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Understanding Resting Heart Rate Can Benefit Your Health

Understanding how the heart works can help people become more attuned to their personal health and wellness. For example, recognition of the importance of heart rate may shed light on aspects of heart health that people may otherwise never think about.

According to HealthDirect, heart rate, or pulse, is the number of times the heart beats per minute. A resting heart rate refers to the heart rate when one is relaxed, sitting down or lying down. For normal, healthy adults, a resting heart rate ranges between 60 and 100 beats per minute.

The American Heart Association indicates that resting heart rate is the heart pumping the lowest amount of blood needed because the body is not exerting itself. A lower resting heart rate is common among people who are very physically fit – sometimes as low as 40 bpm. This results from the heart muscle being very athletic and not having to work very hard to maintain a steady beat.

Resting heart rate differs according to age. Verywell Health says babies and children have higher resting heart rates because their hearts are smaller. Resting heart rate will gradually decrease until about age 10, at which point it stabilizes through adulthood.

Here’s the expected resting heart rates based on age. 0-1 month, 70-190 bpm; 1-11 months, 80-160 bpm; 1-2 years, 80-130 bpm; 3-4 years, 80-120 bpm; 5-6 years, 75-115 bpm; 7-9 years, 70-110 bpm; 10 years+, 60-100 bpm; Athlete, 40-60 bpm.

Knowing one’s typical resting heart rate can help people stay apprised of their personal health. A lower than normal resting heart (bradycardia) could indicate a congenital heart defect, a heart blockage, heart damage, or abnormally high blood calcium. It also may indicate hypothyroidism, hypothermia or other conditions.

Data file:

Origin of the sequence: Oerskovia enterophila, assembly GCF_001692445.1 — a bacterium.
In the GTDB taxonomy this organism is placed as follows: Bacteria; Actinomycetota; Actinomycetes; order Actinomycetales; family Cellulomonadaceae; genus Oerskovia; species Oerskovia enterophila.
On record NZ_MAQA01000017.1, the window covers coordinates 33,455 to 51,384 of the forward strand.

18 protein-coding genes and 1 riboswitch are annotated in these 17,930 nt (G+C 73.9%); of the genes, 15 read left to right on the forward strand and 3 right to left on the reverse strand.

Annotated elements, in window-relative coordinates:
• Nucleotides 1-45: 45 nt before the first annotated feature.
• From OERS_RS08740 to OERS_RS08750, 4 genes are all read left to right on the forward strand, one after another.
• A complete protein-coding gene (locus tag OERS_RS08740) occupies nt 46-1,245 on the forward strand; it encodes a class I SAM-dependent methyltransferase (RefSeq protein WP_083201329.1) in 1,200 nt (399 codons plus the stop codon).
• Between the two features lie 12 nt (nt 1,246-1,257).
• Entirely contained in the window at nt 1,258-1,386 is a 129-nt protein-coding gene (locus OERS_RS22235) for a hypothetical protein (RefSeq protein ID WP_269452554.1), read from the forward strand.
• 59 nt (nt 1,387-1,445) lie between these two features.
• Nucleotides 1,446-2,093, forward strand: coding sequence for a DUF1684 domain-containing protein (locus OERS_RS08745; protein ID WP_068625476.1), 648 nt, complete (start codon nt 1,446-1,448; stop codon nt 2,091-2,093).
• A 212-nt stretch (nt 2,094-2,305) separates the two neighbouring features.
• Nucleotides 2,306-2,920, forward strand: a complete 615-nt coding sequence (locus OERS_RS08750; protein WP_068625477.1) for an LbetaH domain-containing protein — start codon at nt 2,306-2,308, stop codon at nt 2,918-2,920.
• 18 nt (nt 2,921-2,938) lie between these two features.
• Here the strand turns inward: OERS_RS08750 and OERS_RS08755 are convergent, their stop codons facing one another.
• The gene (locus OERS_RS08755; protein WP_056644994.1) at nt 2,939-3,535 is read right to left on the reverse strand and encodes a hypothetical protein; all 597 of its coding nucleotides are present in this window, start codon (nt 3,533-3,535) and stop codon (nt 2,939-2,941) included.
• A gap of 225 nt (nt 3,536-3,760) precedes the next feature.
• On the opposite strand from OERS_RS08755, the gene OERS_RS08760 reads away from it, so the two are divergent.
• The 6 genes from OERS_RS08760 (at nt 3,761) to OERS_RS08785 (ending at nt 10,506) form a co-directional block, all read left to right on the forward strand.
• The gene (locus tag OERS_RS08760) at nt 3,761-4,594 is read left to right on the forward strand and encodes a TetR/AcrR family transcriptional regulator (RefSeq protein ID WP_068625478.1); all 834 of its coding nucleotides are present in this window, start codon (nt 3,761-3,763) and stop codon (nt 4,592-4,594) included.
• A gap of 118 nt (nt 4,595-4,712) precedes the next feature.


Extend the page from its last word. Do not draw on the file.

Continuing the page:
A higher resting heart rate may suggest other issues, such as anemia, obesity, dehydration, fever, heart failure, hyperthyroidism, or overconsumption of stimulants like caffeine or nicotine.

Resting heart rate is not directly linked to blood pressure and is not an indication of blood pressure. Heart rate is measured on the inside of the wrist or on the artery in the neck at the base of the jaw. Pulse should be counted for 30 seconds and then multiplied by two to find beats per minute.

Individuals should keep in mind that air temperature, body position, emotions, body size, and medication use can affect heart rate. Checking heart rate several times can provide a more accurate perception of resting heart rate. Any concerns should be discussed with a doctor.